It appears Research In Motion is fighting the market share war on multiple fronts, having already lost substantial ground among the general public, the corporate market looks primed to follow. A new research report from IDC, suggests that the Canadian manufacturer is projected to lose its number one position as “corporate-liable operating system device” to Apple by the end of 2012.
The report does not make for easy reading as far as BlackBerry is concerned, who have not been able to gain much traction amid the release of new iOS and Android devices. This has consequently led to the current trend among corporations adopting a BYOD (Bring Your Own Device) policy, allowing employees to use a device of their choice.
Many cases have seen employees opting for an iPhone, Nexus or Samsung Galaxy device over BlackBerry’s offerings. The IDC report stated:
While corporate customers will continue to offer Blackberry as a corporate-liable device, they are also now much more open to offering iOS as well and giving end users a choice of devices.
The Pentagon for example, has decided to accept bids from rival RIM competitors according to Reuters, perhaps fearing the company may not be as financially stable as it once was.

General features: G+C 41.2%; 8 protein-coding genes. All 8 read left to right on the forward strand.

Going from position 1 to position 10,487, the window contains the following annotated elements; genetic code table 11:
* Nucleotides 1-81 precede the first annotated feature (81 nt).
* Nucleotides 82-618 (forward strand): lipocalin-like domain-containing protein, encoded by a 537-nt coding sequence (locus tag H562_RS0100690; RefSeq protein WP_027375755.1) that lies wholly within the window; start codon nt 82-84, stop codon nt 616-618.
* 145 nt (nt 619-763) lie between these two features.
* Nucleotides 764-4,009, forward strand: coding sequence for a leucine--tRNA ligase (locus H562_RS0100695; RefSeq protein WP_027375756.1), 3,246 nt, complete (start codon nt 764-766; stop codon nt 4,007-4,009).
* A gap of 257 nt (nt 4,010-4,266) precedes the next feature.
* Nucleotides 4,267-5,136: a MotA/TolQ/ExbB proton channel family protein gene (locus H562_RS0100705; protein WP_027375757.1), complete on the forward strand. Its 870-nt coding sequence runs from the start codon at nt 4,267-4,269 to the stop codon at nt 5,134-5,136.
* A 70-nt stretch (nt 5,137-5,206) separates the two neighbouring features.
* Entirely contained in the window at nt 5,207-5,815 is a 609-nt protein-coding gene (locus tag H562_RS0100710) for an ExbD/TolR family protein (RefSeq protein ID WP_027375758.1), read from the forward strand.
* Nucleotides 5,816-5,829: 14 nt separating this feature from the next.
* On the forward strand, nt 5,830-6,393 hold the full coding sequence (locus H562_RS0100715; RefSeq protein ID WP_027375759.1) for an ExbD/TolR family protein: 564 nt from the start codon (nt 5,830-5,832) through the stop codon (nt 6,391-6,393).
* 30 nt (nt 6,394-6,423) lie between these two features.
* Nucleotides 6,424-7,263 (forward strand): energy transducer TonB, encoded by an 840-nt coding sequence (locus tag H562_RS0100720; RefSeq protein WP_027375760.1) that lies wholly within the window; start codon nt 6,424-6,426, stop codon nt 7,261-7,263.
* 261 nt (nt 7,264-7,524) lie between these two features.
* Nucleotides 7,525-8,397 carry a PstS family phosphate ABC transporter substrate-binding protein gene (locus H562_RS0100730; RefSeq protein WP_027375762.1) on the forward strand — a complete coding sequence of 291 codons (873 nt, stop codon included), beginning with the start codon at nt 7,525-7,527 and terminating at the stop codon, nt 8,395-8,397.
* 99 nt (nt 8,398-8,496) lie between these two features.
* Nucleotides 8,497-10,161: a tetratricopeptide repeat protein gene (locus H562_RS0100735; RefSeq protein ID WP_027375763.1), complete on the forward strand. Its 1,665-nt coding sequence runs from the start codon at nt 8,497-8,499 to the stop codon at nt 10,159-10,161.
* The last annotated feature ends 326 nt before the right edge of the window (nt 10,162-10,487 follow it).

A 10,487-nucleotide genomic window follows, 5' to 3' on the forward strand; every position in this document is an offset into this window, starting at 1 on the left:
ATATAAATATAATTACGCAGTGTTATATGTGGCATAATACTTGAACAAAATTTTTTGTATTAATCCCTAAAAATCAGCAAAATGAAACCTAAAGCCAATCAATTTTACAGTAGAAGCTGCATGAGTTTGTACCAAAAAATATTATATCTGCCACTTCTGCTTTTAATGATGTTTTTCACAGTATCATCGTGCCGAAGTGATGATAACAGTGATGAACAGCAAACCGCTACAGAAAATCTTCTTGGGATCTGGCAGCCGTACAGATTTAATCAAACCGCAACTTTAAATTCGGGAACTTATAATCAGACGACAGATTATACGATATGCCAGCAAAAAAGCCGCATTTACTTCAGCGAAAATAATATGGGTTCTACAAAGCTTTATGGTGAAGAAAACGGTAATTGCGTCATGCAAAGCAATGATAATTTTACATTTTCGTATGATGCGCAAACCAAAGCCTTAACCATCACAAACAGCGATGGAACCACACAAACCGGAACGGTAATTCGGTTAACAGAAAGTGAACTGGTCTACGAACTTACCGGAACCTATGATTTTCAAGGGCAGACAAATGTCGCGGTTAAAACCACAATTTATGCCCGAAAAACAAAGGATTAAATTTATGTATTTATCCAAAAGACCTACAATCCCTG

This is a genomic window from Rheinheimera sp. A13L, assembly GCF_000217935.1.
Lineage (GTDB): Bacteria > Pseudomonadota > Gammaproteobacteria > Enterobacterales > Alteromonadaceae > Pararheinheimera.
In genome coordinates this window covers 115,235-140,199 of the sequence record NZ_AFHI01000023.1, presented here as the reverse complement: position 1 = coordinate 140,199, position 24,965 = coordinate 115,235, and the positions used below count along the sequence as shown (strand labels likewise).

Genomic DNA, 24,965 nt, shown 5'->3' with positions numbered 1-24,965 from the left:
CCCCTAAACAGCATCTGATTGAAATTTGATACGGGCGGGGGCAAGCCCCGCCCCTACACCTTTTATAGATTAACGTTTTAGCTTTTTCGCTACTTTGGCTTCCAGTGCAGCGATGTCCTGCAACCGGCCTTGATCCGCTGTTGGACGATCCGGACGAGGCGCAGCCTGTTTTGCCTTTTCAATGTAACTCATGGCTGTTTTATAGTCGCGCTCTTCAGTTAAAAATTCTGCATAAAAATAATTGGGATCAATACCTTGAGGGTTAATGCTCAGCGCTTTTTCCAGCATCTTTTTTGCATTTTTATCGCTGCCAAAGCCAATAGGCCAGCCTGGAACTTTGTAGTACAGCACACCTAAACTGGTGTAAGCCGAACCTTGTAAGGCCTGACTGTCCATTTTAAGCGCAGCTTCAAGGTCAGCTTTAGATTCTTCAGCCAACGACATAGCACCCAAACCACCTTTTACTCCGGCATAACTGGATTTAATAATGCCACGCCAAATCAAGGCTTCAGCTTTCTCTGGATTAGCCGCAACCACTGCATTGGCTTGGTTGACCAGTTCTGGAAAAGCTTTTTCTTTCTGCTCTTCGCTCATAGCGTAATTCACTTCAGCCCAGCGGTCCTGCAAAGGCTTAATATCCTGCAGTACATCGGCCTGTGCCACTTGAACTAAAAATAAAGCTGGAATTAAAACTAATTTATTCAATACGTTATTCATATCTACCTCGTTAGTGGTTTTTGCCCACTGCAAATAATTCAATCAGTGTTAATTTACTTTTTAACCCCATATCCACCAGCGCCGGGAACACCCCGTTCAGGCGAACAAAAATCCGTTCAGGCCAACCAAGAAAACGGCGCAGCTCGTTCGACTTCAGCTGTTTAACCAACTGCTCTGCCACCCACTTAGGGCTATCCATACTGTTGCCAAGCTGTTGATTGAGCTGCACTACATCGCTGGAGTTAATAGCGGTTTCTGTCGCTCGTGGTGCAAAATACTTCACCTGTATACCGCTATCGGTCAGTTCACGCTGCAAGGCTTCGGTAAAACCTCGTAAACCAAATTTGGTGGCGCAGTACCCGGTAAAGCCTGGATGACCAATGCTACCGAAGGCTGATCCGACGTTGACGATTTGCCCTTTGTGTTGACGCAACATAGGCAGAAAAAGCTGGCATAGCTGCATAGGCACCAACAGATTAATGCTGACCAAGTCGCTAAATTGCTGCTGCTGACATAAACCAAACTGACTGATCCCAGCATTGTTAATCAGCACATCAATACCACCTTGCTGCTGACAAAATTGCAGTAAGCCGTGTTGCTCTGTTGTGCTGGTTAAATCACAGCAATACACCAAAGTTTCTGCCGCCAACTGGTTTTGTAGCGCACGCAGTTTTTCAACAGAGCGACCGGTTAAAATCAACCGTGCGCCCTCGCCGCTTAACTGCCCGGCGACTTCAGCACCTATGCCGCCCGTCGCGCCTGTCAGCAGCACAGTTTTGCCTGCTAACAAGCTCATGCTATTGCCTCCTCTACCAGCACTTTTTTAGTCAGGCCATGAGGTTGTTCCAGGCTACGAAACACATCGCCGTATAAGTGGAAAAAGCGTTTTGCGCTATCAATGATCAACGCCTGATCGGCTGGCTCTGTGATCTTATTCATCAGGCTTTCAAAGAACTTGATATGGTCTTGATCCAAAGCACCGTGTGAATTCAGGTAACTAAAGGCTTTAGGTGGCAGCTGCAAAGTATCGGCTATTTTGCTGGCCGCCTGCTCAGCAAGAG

This report only serves to emphasise the importance of RIM’s BlackBerry 10 event which will showcase the company’s newly developed OS as well as two new smartphones. RIM is ultimately hedging its bets on BlackBerry 10’s success. Speaking to All Things D, RIM gave the following statement:
Our infrastructure is trusted by some of the most security conscious organisations in the US and over 90 percent of Fortune 500 companies. We’ve been meeting with many of our top enterprise customers and they are excited about BlackBerry 10 and its potential.
With the shift within big business to BYOD, it would be in RIM’s interest to re-position itself as company with a solid lineup of devices supported by an intuitive and developer friendly OS. Only then can BlackBerry escape its trapped state of parity, if not, it could soon find itself in relative obscurity.